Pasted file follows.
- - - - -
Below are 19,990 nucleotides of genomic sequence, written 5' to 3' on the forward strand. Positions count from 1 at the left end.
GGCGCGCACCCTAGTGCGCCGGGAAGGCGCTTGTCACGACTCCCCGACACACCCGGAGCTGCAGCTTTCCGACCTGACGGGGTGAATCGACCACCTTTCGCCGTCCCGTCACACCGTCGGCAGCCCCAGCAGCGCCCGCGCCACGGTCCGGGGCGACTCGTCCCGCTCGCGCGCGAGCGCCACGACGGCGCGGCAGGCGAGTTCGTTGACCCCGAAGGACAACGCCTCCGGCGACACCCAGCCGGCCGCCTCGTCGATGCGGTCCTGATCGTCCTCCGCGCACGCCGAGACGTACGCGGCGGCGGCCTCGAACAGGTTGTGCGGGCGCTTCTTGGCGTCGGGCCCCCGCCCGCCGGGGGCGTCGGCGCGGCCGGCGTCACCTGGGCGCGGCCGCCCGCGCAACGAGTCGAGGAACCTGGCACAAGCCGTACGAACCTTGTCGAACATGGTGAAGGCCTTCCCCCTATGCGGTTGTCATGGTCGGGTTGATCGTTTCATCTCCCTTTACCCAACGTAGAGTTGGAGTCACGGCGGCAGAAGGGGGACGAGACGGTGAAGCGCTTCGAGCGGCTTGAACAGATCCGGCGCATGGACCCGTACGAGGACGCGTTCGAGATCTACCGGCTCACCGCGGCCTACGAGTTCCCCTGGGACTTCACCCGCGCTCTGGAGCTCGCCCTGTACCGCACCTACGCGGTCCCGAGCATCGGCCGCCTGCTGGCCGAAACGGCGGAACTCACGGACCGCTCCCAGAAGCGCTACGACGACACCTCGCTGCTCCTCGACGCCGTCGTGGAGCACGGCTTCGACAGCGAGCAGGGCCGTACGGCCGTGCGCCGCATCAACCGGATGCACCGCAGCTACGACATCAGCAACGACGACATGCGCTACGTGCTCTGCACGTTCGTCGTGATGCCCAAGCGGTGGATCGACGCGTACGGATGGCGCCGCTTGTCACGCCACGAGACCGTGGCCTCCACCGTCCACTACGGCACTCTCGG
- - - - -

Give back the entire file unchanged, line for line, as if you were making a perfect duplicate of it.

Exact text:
Below are 19,990 nucleotides of genomic sequence, written 5' to 3' on the forward strand. Positions count from 1 at the left end.
GGCGCGCACCCTAGTGCGCCGGGAAGGCGCTTGTCACGACTCCCCGACACACCCGGAGCTGCAGCTTTCCGACCTGACGGGGTGAATCGACCACCTTTCGCCGTCCCGTCACACCGTCGGCAGCCCCAGCAGCGCCCGCGCCACGGTCCGGGGCGACTCGTCCCGCTCGCGCGCGAGCGCCACGACGGCGCGGCAGGCGAGTTCGTTGACCCCGAAGGACAACGCCTCCGGCGACACCCAGCCGGCCGCCTCGTCGATGCGGTCCTGATCGTCCTCCGCGCACGCCGAGACGTACGCGGCGGCGGCCTCGAACAGGTTGTGCGGGCGCTTCTTGGCGTCGGGCCCCCGCCCGCCGGGGGCGTCGGCGCGGCCGGCGTCACCTGGGCGCGGCCGCCCGCGCAACGAGTCGAGGAACCTGGCACAAGCCGTACGAACCTTGTCGAACATGGTGAAGGCCTTCCCCCTATGCGGTTGTCATGGTCGGGTTGATCGTTTCATCTCCCTTTACCCAACGTAGAGTTGGAGTCACGGCGGCAGAAGGGGGACGAGACGGTGAAGCGCTTCGAGCGGCTTGAACAGATCCGGCGCATGGACCCGTACGAGGACGCGTTCGAGATCTACCGGCTCACCGCGGCCTACGAGTTCCCCTGGGACTTCACCCGCGCTCTGGAGCTCGCCCTGTACCGCACCTACGCGGTCCCGAGCATCGGCCGCCTGCTGGCCGAAACGGCGGAACTCACGGACCGCTCCCAGAAGCGCTACGACGACACCTCGCTGCTCCTCGACGCCGTCGTGGAGCACGGCTTCGACAGCGAGCAGGGCCGTACGGCCGTGCGCCGCATCAACCGGATGCACCGCAGCTACGACATCAGCAACGACGACATGCGCTACGTGCTCTGCACGTTCGTCGTGATGCCCAAGCGGTGGATCGACGCGTACGGATGGCGCCGCTTGTCACGCCACGAGACCGTGGCCTCCACCGTCCACTACGGCACTCTCGG